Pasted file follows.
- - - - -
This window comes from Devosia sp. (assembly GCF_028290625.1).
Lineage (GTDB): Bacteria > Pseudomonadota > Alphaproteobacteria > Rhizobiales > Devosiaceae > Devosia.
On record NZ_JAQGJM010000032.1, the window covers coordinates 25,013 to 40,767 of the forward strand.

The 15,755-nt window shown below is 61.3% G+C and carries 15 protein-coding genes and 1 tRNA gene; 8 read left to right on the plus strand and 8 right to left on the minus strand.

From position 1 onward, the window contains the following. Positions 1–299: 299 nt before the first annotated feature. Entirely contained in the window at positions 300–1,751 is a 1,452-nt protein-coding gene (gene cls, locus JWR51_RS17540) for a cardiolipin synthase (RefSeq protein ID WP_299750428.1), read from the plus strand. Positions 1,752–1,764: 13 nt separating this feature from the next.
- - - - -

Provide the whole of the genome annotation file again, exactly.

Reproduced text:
This window comes from Devosia sp. (assembly GCF_028290625.1).
Lineage (GTDB): Bacteria > Pseudomonadota > Alphaproteobacteria > Rhizobiales > Devosiaceae > Devosia.
On record NZ_JAQGJM010000032.1, the window covers coordinates 25,013 to 40,767 of the forward strand.

The 15,755-nt window shown below is 61.3% G+C and carries 15 protein-coding genes and 1 tRNA gene; 8 read left to right on the plus strand and 8 right to left on the minus strand.

From position 1 onward, the window contains the following. Positions 1–299: 299 nt before the first annotated feature. Entirely contained in the window at positions 300–1,751 is a 1,452-nt protein-coding gene (gene cls, locus JWR51_RS17540) for a cardiolipin synthase (RefSeq protein ID WP_299750428.1), read from the plus strand. Positions 1,752–1,764: 13 nt separating this feature from the next.